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Finding that first pair of eyeglasses for your child can sometimes be very difficult. There are many considerations that need to be made, ranging from frame durability to lens safety. Furthermore, the constantly changing nature of children’s vision and wear-and-tear on glasses can also put a significant dent on the pocketbook. Some kids need their glasses for everything they do, while others need them just for reading and homework. Having been in the business for so long, of course we realize the problems that may arise, and will work with you parents in every way possible. Here are some considerations before purchasing eyeglasses for your child.

Frame Type

The first, and most important thing for you and for your child is to find a frame that they want to wear. If your kid is not excited about wearing new glasses, it can be very difficult for parents to require him or her to keep them on. The more fashion forward, the less likely they are to feel less self-confident about wearing them. Depending on your child’s prescription, the lenses may have varying thicknesses. If they are excessively farsighted, the lens will be thick in the middle but thinner towards the outer part of the lens. To minimize edge thickness find a frame that is a little larger than average. For nearsight- ness, the reverse is true, and you’ll want a slightly smaller frame.

For all children, the frames should be flexible yet sturdy. Plastic or metal frames may be suitable for young faces. A good feature to look for on a metal frame is spring hinges, which allows the temples to be pulled outward without causing damage. This may save on trips back to the office for adjustments or expensive repair costs. Consideration should be paid to the type of metal, as some types may exacerbate skin allergies. If choosing a plastic frame, make sure the frame fits over the bridge of the nose properly and does not slide excessively with a little bit of pulling.

Some very young children or toddlers are constantly trying to remove their glasses. You may want to consider cable temples for these kids. These are temples that wrap around the back of the ear, making them difficult to pull or slide off.

Lens Types:

Ask your doctor or one of our opticians about special lens considerations. Safety of lens material is always of paramount importance, so for virtually all children we prescribe polycarbonate lenses. These types of hard plastic have demonstrated incredible ability to withstand dangerous shattering when struck by hard objects. In fact, they have been used in the manufacturing of windshields in NASA’s space shuttles! As a bonus, there are also the additional benefits of being thinner and lightweight than other materials, they offer better scratch resistance, and no additional ultraviolet protection is required. These are often marketed as “featherweight” lenses.

Additional lens options:

Anti-reflective coating: An A/R coating allows more light to pass through the lens rather than bouncing off of the surface. This allows the lens to have improved optical qualities, and you see more of your child’s eyes and less of the reflections off of the ceiling. It is shown to relieve eyestrain associated with glare from computer use and night driving.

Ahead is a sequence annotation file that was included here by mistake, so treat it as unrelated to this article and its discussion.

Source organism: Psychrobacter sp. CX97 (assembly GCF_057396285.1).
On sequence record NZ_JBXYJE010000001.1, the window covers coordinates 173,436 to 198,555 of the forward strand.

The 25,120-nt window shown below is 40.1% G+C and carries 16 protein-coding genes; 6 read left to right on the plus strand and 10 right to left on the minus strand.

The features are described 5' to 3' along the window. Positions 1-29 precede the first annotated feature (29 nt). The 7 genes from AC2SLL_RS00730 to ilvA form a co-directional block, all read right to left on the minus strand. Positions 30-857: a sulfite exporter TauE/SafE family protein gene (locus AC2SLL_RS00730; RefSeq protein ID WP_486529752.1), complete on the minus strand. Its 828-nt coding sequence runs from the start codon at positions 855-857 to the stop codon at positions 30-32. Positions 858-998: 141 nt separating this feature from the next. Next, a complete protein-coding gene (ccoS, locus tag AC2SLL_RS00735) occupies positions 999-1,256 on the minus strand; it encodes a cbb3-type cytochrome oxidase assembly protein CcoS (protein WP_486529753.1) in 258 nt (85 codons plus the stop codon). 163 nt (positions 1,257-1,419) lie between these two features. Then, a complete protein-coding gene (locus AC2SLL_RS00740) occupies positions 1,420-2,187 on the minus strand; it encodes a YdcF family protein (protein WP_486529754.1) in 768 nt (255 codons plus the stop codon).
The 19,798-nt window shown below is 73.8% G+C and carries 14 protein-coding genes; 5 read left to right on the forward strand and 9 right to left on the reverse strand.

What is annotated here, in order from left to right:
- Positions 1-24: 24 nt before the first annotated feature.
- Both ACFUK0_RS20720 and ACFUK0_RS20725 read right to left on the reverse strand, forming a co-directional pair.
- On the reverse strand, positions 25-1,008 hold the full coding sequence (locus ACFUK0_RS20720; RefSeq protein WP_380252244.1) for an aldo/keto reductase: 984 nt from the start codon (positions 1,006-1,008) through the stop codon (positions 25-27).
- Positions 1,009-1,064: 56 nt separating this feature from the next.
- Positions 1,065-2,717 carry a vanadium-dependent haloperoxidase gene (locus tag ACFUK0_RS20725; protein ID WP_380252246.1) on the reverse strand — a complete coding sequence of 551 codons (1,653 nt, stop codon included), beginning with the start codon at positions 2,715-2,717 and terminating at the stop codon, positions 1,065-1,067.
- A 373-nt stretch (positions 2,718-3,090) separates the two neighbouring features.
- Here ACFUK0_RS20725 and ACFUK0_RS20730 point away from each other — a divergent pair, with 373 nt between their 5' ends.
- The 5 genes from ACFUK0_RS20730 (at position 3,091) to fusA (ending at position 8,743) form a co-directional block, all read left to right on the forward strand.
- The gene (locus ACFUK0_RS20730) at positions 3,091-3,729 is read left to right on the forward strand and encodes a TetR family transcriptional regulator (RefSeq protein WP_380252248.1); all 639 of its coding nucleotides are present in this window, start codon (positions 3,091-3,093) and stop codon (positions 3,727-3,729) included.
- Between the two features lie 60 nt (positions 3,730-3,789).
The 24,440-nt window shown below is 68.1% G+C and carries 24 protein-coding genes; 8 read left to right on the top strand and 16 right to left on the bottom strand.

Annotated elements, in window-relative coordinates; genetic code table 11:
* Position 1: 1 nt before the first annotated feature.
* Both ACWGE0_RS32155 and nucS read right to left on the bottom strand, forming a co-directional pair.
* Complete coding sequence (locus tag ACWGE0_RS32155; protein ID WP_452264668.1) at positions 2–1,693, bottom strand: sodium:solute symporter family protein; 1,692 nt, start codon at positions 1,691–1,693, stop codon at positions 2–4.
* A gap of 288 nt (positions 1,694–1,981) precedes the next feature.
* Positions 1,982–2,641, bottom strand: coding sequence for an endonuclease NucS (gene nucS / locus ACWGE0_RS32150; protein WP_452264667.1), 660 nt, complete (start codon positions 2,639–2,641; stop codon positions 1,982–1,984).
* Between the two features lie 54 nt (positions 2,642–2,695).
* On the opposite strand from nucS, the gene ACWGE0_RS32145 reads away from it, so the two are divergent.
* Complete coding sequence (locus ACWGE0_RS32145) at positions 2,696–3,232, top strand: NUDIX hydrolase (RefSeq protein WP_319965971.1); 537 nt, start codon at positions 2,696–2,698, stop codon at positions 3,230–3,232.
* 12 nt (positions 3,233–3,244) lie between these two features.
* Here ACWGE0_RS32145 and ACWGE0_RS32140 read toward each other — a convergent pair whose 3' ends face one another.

Sometimes the “cool factor” associated with having your lenses go from indoor, clear glasses to dark sunglasses in a few seconds is just the motivating factor a child needs to wear his glasses all the time. These special lenses absorb UV light from the sun, and use it to change the lenses into sunglasses.

Scratch Protection and UV coatings:

Should you choose to forgo polycarbonate lenses against our advice, we recommend these separate coatings to prevent excessive wear and tear, and harmful rays from the sun.

Sports Glasses:

If your child is involved in sports with fast-moving balls or body parts (i.e elbows) his or her regular glasses may not provide sufficient protection, even with polycarbonate lenses. Goggles designed specifically for sports will allow for excellent central and peripheral vision, while safely delivering the forces from impact to the bony portions around the eye rather than to the eyeball itself. These glasses may pay for themselves many times over if they prevent even a single injury.


A lifetime of UV rays has been proven to cause age-related eye problems such as cataracts, macular degeneration, and skin cancers, so protecting your child’s eyes early on could pay dividends when he or she is a mature adult. Sometimes, we can take an old pair of glasses and put new tinted lenses in them, or even tint an older pair of lenses here in our office.

Backup Glasses:

The fact of the matter is that, no matter how hard we try to provide safe, durable eyeglasses for your children, chances are pretty good that sometimes their glasses will break. If your child is dependent on his correction and cannot function in school or home without his glasses, please consider a backup pair. We offer excellent discounts on the second pair, and the frame does not need to be anything extravagant, just functional.

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